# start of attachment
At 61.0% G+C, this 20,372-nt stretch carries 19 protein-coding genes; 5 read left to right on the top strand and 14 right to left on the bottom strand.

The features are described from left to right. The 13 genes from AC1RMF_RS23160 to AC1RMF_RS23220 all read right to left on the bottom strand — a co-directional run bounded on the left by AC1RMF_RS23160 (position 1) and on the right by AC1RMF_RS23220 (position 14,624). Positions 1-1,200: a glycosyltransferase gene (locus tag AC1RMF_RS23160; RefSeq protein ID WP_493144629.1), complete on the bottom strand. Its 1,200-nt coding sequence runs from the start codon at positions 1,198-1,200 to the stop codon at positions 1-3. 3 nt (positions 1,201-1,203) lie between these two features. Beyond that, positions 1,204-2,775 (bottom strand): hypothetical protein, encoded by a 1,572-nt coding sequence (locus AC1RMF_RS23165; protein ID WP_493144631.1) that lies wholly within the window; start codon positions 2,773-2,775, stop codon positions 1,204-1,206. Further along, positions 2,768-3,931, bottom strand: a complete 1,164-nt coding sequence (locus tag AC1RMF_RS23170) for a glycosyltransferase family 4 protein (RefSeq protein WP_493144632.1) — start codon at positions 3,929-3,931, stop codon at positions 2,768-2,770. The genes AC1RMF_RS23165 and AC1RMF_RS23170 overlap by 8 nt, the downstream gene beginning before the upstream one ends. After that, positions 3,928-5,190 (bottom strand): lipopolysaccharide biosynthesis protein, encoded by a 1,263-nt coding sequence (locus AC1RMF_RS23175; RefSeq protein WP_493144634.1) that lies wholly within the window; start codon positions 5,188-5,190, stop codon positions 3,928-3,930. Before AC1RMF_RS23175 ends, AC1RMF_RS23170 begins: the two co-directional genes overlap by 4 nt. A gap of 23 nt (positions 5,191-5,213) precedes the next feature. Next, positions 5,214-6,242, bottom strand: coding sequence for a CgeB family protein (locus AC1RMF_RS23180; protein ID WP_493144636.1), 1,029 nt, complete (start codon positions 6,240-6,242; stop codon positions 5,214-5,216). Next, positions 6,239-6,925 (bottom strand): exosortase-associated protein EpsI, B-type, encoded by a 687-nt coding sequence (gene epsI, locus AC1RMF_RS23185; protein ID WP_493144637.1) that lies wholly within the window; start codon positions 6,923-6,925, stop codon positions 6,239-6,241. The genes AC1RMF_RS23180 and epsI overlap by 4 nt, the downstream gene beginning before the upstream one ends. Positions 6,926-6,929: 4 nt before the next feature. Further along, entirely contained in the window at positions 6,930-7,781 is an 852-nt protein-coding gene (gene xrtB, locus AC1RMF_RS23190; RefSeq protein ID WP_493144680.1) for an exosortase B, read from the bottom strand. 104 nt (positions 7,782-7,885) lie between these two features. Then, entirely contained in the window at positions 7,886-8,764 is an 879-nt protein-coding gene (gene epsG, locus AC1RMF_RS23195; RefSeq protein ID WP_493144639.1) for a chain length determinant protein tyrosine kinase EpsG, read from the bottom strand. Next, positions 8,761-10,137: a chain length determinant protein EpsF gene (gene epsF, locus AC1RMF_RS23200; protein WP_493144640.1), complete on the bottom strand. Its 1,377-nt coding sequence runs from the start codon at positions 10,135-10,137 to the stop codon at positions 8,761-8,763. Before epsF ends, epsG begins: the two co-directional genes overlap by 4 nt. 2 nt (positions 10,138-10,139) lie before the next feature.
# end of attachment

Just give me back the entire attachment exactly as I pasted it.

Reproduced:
At 61.0% G+C, this 20,372-nt stretch carries 19 protein-coding genes; 5 read left to right on the top strand and 14 right to left on the bottom strand.

The features are described from left to right. The 13 genes from AC1RMF_RS23160 to AC1RMF_RS23220 all read right to left on the bottom strand — a co-directional run bounded on the left by AC1RMF_RS23160 (position 1) and on the right by AC1RMF_RS23220 (position 14,624). Positions 1-1,200: a glycosyltransferase gene (locus tag AC1RMF_RS23160; RefSeq protein ID WP_493144629.1), complete on the bottom strand. Its 1,200-nt coding sequence runs from the start codon at positions 1,198-1,200 to the stop codon at positions 1-3. 3 nt (positions 1,201-1,203) lie between these two features. Beyond that, positions 1,204-2,775 (bottom strand): hypothetical protein, encoded by a 1,572-nt coding sequence (locus AC1RMF_RS23165; protein ID WP_493144631.1) that lies wholly within the window; start codon positions 2,773-2,775, stop codon positions 1,204-1,206. Further along, positions 2,768-3,931, bottom strand: a complete 1,164-nt coding sequence (locus tag AC1RMF_RS23170) for a glycosyltransferase family 4 protein (RefSeq protein WP_493144632.1) — start codon at positions 3,929-3,931, stop codon at positions 2,768-2,770. The genes AC1RMF_RS23165 and AC1RMF_RS23170 overlap by 8 nt, the downstream gene beginning before the upstream one ends. After that, positions 3,928-5,190 (bottom strand): lipopolysaccharide biosynthesis protein, encoded by a 1,263-nt coding sequence (locus AC1RMF_RS23175; RefSeq protein WP_493144634.1) that lies wholly within the window; start codon positions 5,188-5,190, stop codon positions 3,928-3,930. Before AC1RMF_RS23175 ends, AC1RMF_RS23170 begins: the two co-directional genes overlap by 4 nt. A gap of 23 nt (positions 5,191-5,213) precedes the next feature. Next, positions 5,214-6,242, bottom strand: coding sequence for a CgeB family protein (locus AC1RMF_RS23180; protein ID WP_493144636.1), 1,029 nt, complete (start codon positions 6,240-6,242; stop codon positions 5,214-5,216). Next, positions 6,239-6,925 (bottom strand): exosortase-associated protein EpsI, B-type, encoded by a 687-nt coding sequence (gene epsI, locus AC1RMF_RS23185; protein ID WP_493144637.1) that lies wholly within the window; start codon positions 6,923-6,925, stop codon positions 6,239-6,241. The genes AC1RMF_RS23180 and epsI overlap by 4 nt, the downstream gene beginning before the upstream one ends. Positions 6,926-6,929: 4 nt before the next feature. Further along, entirely contained in the window at positions 6,930-7,781 is an 852-nt protein-coding gene (gene xrtB, locus AC1RMF_RS23190; RefSeq protein ID WP_493144680.1) for an exosortase B, read from the bottom strand. 104 nt (positions 7,782-7,885) lie between these two features. Then, entirely contained in the window at positions 7,886-8,764 is an 879-nt protein-coding gene (gene epsG, locus AC1RMF_RS23195; RefSeq protein ID WP_493144639.1) for a chain length determinant protein tyrosine kinase EpsG, read from the bottom strand. Next, positions 8,761-10,137: a chain length determinant protein EpsF gene (gene epsF, locus AC1RMF_RS23200; protein WP_493144640.1), complete on the bottom strand. Its 1,377-nt coding sequence runs from the start codon at positions 10,135-10,137 to the stop codon at positions 8,761-8,763. Before epsF ends, epsG begins: the two co-directional genes overlap by 4 nt. 2 nt (positions 10,138-10,139) lie before the next feature.